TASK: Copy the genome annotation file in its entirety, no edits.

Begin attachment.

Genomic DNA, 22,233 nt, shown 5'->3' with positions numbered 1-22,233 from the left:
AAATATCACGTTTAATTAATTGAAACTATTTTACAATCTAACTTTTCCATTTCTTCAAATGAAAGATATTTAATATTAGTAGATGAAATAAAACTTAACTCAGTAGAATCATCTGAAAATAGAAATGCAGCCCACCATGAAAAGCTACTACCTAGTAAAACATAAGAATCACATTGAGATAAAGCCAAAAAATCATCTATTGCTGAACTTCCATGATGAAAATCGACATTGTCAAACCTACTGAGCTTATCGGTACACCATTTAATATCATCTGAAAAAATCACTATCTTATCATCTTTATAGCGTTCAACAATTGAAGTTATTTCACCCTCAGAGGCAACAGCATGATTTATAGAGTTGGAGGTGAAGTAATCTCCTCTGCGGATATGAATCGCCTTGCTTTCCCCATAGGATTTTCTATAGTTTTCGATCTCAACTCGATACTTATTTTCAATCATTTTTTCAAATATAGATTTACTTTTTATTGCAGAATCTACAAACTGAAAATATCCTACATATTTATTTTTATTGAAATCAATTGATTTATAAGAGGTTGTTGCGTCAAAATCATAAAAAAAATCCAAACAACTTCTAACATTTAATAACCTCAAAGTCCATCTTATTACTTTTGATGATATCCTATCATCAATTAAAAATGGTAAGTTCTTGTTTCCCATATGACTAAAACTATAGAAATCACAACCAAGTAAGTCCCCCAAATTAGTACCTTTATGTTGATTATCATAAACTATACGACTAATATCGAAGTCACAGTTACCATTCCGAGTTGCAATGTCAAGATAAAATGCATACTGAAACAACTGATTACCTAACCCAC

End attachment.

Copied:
Genomic DNA, 22,233 nt, shown 5'->3' with positions numbered 1-22,233 from the left:
AAATATCACGTTTAATTAATTGAAACTATTTTACAATCTAACTTTTCCATTTCTTCAAATGAAAGATATTTAATATTAGTAGATGAAATAAAACTTAACTCAGTAGAATCATCTGAAAATAGAAATGCAGCCCACCATGAAAAGCTACTACCTAGTAAAACATAAGAATCACATTGAGATAAAGCCAAAAAATCATCTATTGCTGAACTTCCATGATGAAAATCGACATTGTCAAACCTACTGAGCTTATCGGTACACCATTTAATATCATCTGAAAAAATCACTATCTTATCATCTTTATAGCGTTCAACAATTGAAGTTATTTCACCCTCAGAGGCAACAGCATGATTTATAGAGTTGGAGGTGAAGTAATCTCCTCTGCGGATATGAATCGCCTTGCTTTCCCCATAGGATTTTCTATAGTTTTCGATCTCAACTCGATACTTATTTTCAATCATTTTTTCAAATATAGATTTACTTTTTATTGCAGAATCTACAAACTGAAAATATCCTACATATTTATTTTTATTGAAATCAATTGATTTATAAGAGGTTGTTGCGTCAAAATCATAAAAAAAATCCAAACAACTTCTAACATTTAATAACCTCAAAGTCCATCTTATTACTTTTGATGATATCCTATCATCAATTAAAAATGGTAAGTTCTTGTTTCCCATATGACTAAAACTATAGAAATCACAACCAAGTAAGTCCCCCAAATTAGTACCTTTATGTTGATTATCATAAACTATACGACTAATATCGAAGTCACAGTTACCATTCCGAGTTGCAATGTCAAGATAAAATGCATACTGAAACAACTGATTACCTAACCCAC